We will talk about information ethics, since this is the responsibility of the information age, in which we find ourselves, together with the thousands of Information and Communication Technologies, which we will call from now on as ICT.

In my opinion, it is evident that above all, what must be preserved are the rights of the ecosystem in general and those of the human being, which according to Andrew Outhwaite, Regional Incubator Facilitator of the startup WA are: protection, leisure, creation, understanding, participation, identity, freedom, transcendence, subsistence and affection. But the easy access to information puts decent human life at risk. What to do with it, socialize it or limit it?

1. The changes that it brings

We have always heard the expression "money does not give happiness", but, Capurro and Díaz in their article "Information Ethics" (2009-2010), write: information technology and communication influence the economy. If we consider that the information depends on the economic financing, and this information gives us the opportunity to be happy, then, could we say that money and happiness begin to be related? In addition, if we believe that the ICT, are to a greater or lesser extent, guilty of the economic crisis that we have just passed, (as expressed in the same article by the authors mentioned), many have been condemned to a full life of drama because of the crisis, and in turn, by the information, making it clear, that money, perhaps does not give happiness, but its absence, excludes it.

This leads us to believe that information should be regulated, have limits. But as humans, what is evident, is that we have the right to think and express what we think. In fact, for example, this is part of the first amendment of the constitution of the United States of North America.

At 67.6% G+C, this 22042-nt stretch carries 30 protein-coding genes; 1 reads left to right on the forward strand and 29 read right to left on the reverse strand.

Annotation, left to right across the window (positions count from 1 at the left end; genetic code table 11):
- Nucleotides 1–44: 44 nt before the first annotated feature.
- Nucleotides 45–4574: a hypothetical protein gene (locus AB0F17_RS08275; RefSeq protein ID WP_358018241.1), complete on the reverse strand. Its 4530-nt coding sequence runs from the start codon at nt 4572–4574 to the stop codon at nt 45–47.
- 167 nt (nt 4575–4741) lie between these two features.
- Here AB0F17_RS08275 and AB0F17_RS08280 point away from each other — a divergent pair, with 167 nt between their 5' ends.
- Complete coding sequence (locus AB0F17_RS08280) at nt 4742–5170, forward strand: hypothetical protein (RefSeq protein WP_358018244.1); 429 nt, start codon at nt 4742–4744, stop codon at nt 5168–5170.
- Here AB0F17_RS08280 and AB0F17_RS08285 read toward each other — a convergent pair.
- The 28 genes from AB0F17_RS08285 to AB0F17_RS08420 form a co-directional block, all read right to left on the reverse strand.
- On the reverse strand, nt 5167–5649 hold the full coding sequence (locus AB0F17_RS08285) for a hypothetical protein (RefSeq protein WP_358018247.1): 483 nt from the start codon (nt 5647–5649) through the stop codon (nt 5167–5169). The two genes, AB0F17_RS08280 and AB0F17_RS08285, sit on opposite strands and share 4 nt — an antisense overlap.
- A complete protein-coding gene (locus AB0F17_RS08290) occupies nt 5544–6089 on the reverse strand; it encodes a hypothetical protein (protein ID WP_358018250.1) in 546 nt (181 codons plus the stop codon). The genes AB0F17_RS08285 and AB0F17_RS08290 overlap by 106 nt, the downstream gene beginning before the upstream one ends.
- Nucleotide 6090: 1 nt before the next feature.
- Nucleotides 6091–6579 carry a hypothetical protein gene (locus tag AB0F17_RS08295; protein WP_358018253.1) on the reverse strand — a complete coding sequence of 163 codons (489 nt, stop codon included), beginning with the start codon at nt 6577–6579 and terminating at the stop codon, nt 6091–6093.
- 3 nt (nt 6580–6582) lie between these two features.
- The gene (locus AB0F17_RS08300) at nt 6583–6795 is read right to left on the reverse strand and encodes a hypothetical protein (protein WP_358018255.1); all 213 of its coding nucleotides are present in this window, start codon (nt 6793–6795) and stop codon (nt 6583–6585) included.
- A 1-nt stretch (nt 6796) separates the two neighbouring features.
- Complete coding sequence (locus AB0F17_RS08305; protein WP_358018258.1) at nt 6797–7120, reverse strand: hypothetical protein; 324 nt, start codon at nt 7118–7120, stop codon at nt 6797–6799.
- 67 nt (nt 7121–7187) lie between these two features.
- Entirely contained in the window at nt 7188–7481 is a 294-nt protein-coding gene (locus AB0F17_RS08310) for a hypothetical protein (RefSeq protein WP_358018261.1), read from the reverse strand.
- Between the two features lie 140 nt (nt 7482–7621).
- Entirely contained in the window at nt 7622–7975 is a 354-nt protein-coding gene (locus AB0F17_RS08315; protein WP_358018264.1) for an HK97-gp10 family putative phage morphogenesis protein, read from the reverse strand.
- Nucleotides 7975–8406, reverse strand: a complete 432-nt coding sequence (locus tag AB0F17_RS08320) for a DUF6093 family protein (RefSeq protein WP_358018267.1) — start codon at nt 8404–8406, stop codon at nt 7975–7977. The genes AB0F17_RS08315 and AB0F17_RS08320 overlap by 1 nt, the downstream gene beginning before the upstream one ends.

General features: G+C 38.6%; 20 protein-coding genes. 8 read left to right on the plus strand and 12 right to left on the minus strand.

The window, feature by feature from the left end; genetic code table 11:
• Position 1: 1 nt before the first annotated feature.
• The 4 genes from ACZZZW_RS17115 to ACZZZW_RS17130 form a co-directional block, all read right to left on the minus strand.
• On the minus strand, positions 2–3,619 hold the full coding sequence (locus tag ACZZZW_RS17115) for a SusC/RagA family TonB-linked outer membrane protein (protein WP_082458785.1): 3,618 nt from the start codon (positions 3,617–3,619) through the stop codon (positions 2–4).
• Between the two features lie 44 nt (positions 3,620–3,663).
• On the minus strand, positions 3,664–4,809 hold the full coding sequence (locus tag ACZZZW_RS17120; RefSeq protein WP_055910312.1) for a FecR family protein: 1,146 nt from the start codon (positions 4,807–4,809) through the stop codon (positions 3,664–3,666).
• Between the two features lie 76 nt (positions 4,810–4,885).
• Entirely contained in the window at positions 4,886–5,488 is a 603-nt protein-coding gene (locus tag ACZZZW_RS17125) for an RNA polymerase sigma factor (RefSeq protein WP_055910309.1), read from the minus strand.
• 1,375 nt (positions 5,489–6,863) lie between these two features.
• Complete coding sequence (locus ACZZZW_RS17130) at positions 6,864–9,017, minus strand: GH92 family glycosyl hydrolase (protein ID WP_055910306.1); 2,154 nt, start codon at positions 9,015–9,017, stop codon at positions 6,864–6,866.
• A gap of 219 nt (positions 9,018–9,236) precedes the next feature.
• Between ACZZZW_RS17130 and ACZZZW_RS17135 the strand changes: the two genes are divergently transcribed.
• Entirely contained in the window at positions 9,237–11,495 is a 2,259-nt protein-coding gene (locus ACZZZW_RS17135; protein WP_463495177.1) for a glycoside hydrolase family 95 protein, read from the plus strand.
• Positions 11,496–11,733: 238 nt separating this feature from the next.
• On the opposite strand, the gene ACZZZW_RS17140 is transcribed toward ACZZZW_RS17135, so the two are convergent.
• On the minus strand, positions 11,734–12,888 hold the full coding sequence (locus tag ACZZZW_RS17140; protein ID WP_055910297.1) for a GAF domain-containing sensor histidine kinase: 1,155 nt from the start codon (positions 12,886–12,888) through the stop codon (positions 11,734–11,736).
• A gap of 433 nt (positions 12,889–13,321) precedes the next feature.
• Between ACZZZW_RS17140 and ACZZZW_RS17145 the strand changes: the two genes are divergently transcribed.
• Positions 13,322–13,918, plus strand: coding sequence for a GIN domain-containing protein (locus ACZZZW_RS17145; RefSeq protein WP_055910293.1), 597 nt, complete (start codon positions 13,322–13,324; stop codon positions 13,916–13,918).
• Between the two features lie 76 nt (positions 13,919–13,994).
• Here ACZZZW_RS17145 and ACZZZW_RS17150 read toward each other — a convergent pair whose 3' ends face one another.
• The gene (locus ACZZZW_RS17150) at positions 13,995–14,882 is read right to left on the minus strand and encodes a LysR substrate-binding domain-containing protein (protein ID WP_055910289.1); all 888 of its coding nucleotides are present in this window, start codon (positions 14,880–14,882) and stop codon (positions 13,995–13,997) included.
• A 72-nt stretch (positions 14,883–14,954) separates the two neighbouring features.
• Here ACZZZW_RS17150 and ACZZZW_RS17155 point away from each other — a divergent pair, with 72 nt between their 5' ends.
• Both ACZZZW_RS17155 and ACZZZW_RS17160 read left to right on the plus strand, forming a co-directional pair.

In the same article of which I have spoken before, the main topics to which the information ethics is dedicated and defended are dictated: intellectual property, privacy, security, overload, discrimination, censorship and digital divide. It is talk of anonymity, threatened by tracking, which harms our privacy, which for me and surely for many others, contribute to our happiness. It is talk of information overload, which since many are negative, develop diseases such as stress, dependency or depression. I have made the decision not to see the news, since most of them are bad and caused me a tremendous sadness, and in this sense, my happiness is greater in ignorance. All this is important and must be controlled, but in my opinion, there are other more important factors. If we go back to review the list, we will see that there is nothing, not even related, with the ecological consequences. Control the ecosystem, should be the number one priority, because if we destroy the planet, there will be no need to inform, or educate, let alone be happy, because we would not exist. I am not saying that communication is guilty of the state of the ecosystem, but everything adds up and with good changes, we will collaborate to recover a better state.

But, how do you manage to control all this? How to help achieve a better world? With all that this implies. As the previously mentioned article said, being prudent, interpreting the messages, narrowing relationships between issuers and recipients, and looking for common ethics. I am nobody to discuss this policy, but I find it little "invasive". The human being, has shown that he is not able to follow the guidelines that are dictated to him unless he is under some type of "threat" or is going to retaliate. For that reason, I believe that the option of compensating should also be considered, such as fines or social or environmental services, before the disobedience of the rules dictated by the ethics of information.